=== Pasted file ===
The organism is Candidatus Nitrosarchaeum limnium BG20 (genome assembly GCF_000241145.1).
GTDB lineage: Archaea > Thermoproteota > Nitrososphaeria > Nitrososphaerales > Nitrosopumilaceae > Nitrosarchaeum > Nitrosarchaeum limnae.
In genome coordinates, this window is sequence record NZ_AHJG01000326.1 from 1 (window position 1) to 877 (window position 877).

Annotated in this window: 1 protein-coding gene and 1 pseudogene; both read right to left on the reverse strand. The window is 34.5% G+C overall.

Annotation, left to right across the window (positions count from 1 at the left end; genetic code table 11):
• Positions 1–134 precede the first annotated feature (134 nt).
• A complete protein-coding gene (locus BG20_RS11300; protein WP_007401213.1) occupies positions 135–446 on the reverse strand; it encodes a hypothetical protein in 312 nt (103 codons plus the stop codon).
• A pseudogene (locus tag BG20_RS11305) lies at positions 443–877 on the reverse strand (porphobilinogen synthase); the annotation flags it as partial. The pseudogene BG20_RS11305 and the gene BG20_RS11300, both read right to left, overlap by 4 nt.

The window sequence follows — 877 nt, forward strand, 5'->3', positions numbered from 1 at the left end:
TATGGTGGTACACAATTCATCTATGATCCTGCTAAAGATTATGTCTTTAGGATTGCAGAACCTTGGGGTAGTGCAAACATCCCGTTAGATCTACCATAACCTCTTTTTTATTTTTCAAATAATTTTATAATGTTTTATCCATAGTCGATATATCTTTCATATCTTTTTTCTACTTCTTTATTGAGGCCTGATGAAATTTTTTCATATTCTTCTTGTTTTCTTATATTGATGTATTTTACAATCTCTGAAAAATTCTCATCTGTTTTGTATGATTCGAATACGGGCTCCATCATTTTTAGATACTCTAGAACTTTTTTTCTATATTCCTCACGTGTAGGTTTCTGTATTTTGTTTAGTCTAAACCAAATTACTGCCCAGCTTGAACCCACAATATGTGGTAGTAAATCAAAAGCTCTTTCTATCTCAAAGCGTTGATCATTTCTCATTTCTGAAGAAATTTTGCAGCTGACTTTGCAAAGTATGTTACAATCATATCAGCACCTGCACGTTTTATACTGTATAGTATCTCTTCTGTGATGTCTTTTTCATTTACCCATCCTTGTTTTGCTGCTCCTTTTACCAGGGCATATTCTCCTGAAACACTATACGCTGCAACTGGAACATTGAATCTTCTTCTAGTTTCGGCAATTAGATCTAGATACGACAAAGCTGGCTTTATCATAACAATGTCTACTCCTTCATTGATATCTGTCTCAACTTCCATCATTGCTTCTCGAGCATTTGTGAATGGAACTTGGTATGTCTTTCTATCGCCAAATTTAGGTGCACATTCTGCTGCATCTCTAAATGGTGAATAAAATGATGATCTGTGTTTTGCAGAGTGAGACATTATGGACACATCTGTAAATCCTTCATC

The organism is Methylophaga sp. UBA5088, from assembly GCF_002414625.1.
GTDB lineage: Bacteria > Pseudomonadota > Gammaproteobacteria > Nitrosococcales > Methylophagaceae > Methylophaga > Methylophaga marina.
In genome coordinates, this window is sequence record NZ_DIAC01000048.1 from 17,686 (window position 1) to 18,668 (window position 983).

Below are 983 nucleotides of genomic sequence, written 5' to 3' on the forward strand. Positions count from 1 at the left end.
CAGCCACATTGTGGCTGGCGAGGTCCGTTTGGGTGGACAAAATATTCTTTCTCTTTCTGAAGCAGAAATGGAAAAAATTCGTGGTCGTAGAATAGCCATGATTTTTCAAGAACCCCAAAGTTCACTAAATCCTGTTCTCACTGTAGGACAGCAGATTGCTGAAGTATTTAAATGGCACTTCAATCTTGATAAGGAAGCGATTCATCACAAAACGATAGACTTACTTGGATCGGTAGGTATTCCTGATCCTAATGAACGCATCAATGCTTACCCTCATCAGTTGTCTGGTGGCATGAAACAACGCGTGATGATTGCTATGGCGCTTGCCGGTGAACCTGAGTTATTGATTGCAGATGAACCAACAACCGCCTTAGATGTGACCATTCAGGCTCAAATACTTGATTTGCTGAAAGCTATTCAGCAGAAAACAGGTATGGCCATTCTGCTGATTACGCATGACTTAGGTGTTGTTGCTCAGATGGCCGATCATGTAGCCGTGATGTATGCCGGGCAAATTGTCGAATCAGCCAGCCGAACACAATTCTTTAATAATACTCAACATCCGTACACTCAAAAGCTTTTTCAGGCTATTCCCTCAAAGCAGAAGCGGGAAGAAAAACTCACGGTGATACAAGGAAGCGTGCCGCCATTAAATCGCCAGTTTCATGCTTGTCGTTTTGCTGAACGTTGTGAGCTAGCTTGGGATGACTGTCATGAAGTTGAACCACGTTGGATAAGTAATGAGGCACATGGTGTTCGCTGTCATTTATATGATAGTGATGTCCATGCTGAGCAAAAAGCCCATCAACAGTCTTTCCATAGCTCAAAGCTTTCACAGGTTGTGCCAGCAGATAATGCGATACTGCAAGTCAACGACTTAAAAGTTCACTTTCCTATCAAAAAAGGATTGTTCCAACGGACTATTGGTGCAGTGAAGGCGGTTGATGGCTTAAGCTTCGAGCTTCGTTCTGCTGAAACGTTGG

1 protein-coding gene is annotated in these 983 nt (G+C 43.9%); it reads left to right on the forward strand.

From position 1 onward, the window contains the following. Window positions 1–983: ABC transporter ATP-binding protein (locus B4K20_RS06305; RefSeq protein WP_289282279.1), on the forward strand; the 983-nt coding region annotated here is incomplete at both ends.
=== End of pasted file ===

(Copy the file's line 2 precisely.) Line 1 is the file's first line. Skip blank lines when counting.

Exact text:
GTDB lineage: Archaea > Thermoproteota > Nitrososphaeria > Nitrososphaerales > Nitrosopumilaceae > Nitrosarchaeum > Nitrosarchaeum limnae.